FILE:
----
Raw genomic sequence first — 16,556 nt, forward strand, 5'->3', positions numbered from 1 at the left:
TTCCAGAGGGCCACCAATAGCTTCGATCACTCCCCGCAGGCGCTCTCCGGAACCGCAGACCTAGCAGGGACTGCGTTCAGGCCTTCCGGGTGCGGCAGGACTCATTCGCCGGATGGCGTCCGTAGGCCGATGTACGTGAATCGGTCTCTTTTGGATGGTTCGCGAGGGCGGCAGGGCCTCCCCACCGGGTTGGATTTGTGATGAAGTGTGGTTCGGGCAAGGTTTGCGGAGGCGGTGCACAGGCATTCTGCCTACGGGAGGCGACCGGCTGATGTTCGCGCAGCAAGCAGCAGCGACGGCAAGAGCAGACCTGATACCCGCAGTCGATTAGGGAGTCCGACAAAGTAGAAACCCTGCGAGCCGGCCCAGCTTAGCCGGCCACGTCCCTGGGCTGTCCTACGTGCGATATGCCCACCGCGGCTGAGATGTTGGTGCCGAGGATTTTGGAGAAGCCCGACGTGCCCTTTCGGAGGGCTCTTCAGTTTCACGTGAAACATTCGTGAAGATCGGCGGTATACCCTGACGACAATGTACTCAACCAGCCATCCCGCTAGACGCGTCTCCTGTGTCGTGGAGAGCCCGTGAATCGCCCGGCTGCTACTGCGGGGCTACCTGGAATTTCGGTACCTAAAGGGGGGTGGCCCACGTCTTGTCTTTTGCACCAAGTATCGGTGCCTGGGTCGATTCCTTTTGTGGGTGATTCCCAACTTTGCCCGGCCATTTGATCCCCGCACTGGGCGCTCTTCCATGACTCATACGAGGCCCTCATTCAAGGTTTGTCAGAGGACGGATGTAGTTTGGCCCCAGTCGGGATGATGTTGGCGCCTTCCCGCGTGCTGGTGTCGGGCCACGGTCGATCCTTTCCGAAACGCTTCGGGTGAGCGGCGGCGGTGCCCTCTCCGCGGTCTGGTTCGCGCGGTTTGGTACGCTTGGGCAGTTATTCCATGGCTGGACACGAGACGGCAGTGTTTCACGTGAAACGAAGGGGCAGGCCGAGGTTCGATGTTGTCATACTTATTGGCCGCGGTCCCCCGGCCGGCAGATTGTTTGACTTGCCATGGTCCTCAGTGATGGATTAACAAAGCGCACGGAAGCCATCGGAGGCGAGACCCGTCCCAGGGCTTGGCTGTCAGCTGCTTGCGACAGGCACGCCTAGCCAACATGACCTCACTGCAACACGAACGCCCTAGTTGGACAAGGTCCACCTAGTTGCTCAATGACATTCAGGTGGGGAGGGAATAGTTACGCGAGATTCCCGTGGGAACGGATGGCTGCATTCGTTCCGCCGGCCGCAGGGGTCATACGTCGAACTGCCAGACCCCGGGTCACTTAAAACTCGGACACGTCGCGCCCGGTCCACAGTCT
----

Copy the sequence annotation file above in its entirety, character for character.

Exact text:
Raw genomic sequence first — 16,556 nt, forward strand, 5'->3', positions numbered from 1 at the left:
TTCCAGAGGGCCACCAATAGCTTCGATCACTCCCCGCAGGCGCTCTCCGGAACCGCAGACCTAGCAGGGACTGCGTTCAGGCCTTCCGGGTGCGGCAGGACTCATTCGCCGGATGGCGTCCGTAGGCCGATGTACGTGAATCGGTCTCTTTTGGATGGTTCGCGAGGGCGGCAGGGCCTCCCCACCGGGTTGGATTTGTGATGAAGTGTGGTTCGGGCAAGGTTTGCGGAGGCGGTGCACAGGCATTCTGCCTACGGGAGGCGACCGGCTGATGTTCGCGCAGCAAGCAGCAGCGACGGCAAGAGCAGACCTGATACCCGCAGTCGATTAGGGAGTCCGACAAAGTAGAAACCCTGCGAGCCGGCCCAGCTTAGCCGGCCACGTCCCTGGGCTGTCCTACGTGCGATATGCCCACCGCGGCTGAGATGTTGGTGCCGAGGATTTTGGAGAAGCCCGACGTGCCCTTTCGGAGGGCTCTTCAGTTTCACGTGAAACATTCGTGAAGATCGGCGGTATACCCTGACGACAATGTACTCAACCAGCCATCCCGCTAGACGCGTCTCCTGTGTCGTGGAGAGCCCGTGAATCGCCCGGCTGCTACTGCGGGGCTACCTGGAATTTCGGTACCTAAAGGGGGGTGGCCCACGTCTTGTCTTTTGCACCAAGTATCGGTGCCTGGGTCGATTCCTTTTGTGGGTGATTCCCAACTTTGCCCGGCCATTTGATCCCCGCACTGGGCGCTCTTCCATGACTCATACGAGGCCCTCATTCAAGGTTTGTCAGAGGACGGATGTAGTTTGGCCCCAGTCGGGATGATGTTGGCGCCTTCCCGCGTGCTGGTGTCGGGCCACGGTCGATCCTTTCCGAAACGCTTCGGGTGAGCGGCGGCGGTGCCCTCTCCGCGGTCTGGTTCGCGCGGTTTGGTACGCTTGGGCAGTTATTCCATGGCTGGACACGAGACGGCAGTGTTTCACGTGAAACGAAGGGGCAGGCCGAGGTTCGATGTTGTCATACTTATTGGCCGCGGTCCCCCGGCCGGCAGATTGTTTGACTTGCCATGGTCCTCAGTGATGGATTAACAAAGCGCACGGAAGCCATCGGAGGCGAGACCCGTCCCAGGGCTTGGCTGTCAGCTGCTTGCGACAGGCACGCCTAGCCAACATGACCTCACTGCAACACGAACGCCCTAGTTGGACAAGGTCCACCTAGTTGCTCAATGACATTCAGGTGGGGAGGGAATAGTTACGCGAGATTCCCGTGGGAACGGATGGCTGCATTCGTTCCGCCGGCCGCAGGGGTCATACGTCGAACTGCCAGACCCCGGGTCACTTAAAACTCGGACACGTCGCGCCCGGTCCACAGTCT